Turn an old game or almost any aesthetically pleasing PCB (Printed Circuit Board) into art. You'll need a few supplies and tools to make this happen.
- PCB from an older game, Atari works great.
- Double sided tape
- CNC machine
- Soldering iron or hot air gun
- Basic tools, screw driver, pliers, side cutters
Let's get started!
Step 1: Acquire PCB and Remove Chips
Atari 2600 cartridges are great for this project, they are sturdy boards and usually have just one chip or "EPROM" to remove. "Newer" systems such as NES and even later Atari cartridges have more to remove and make it more difficult.
To harvest the PCBs you'll need to open up the cartridge. I've found that the Atari cartridge usually has a cross screw or three under the label. Once you get your board free from it's plastic shell we'll go to work on removing the chips that are soldered to it.
We want a nice, fairly smooth surface for the CNC machine so we will need to remove the chips, resistors or other doohickeys from the board. Essentially you'll heat up the solder holding the chips with the soldering iron or hot air and gently pull at them to remove them while they it's still hot. I also used a solder sucker, or desoldering pump to vacuum up the solder once it's nice and melty to remove extra solder. If you need more in-depth information on desoldering there is a good tutorial on Instructables.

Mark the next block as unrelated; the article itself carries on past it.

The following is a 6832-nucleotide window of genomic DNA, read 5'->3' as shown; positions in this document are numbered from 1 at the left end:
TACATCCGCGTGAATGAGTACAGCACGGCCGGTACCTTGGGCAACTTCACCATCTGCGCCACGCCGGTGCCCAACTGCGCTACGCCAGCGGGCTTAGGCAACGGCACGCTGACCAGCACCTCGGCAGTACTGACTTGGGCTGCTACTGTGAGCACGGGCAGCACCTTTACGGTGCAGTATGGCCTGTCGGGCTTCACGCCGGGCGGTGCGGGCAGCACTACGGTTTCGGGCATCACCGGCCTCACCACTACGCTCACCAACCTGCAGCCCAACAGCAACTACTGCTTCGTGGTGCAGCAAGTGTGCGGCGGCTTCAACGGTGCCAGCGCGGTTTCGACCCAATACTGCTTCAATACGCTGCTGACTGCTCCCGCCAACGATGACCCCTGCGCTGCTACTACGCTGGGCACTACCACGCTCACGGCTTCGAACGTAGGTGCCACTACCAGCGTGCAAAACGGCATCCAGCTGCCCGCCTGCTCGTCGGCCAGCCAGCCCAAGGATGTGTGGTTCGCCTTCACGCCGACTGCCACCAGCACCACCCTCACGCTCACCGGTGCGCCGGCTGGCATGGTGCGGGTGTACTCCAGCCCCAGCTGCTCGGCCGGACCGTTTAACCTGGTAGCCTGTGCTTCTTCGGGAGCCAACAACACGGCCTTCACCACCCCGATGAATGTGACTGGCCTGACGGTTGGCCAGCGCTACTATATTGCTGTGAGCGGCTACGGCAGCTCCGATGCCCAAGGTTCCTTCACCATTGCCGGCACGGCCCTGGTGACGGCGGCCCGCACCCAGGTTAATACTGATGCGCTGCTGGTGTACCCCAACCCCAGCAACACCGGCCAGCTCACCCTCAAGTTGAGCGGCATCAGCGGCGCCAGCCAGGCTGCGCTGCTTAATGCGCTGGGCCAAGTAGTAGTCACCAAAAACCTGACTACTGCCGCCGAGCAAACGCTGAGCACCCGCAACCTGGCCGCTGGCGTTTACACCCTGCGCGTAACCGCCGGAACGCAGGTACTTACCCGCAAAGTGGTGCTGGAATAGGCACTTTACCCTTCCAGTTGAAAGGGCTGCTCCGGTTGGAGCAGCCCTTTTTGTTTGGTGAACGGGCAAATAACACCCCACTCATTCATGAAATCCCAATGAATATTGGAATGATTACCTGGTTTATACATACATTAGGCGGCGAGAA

Step 2: Preparing the Artwork
Once the PCB is ready to go we will need to do some measurin'. Measure and note each dimension of the board, digital calipers will be essential here. We want to know the size of our board so we can plan our artwork accordingly. The software we use is a web-based software from Inventables called Easel. You can use the design tools available in the software to create your shape or import vector artwork created elsewhere. If you use Easel I'd recommend looking at this page. The 8-bit heart I created in Illustrator and then imported the SVG artwork into Easel.
Step 3: Cutting the PCB
Because it would be tough to clamp down the tiny PCB I cut a pocket in a scrap piece of plywood to help hold the PCB. Always be sure to accurately measure the material you are cutting, the label might say 1/2 inch but using calipers you'll find it to be .469 inches. Using Easel I cut the depth of the pocket the exact height of the PCB and used some double sided tape to make sure the PCB wouldn't budge in the pocket.
Next be sure make the appropriate cut settings and the correct milling bit. When cutting this Atari PCB I used the cut settings for aluminum and a 1/16 in fishtail bit.
Step 4: Finish and Wear!
Once you remove your piece from the CNC it will take a bit of cleanup. On my piece I had to remove the sticky residue from the double-sided tape and remove some of the burrs from the edges. I used old-fashioned soap and water and elbow grease to clean it up. Depending on the edges you have you might be able to file them down.
Another option after everything is cleaned up is to seal the PCB. You can use something simple like a clear coat nail polish or a clear gloss spray paint or resin.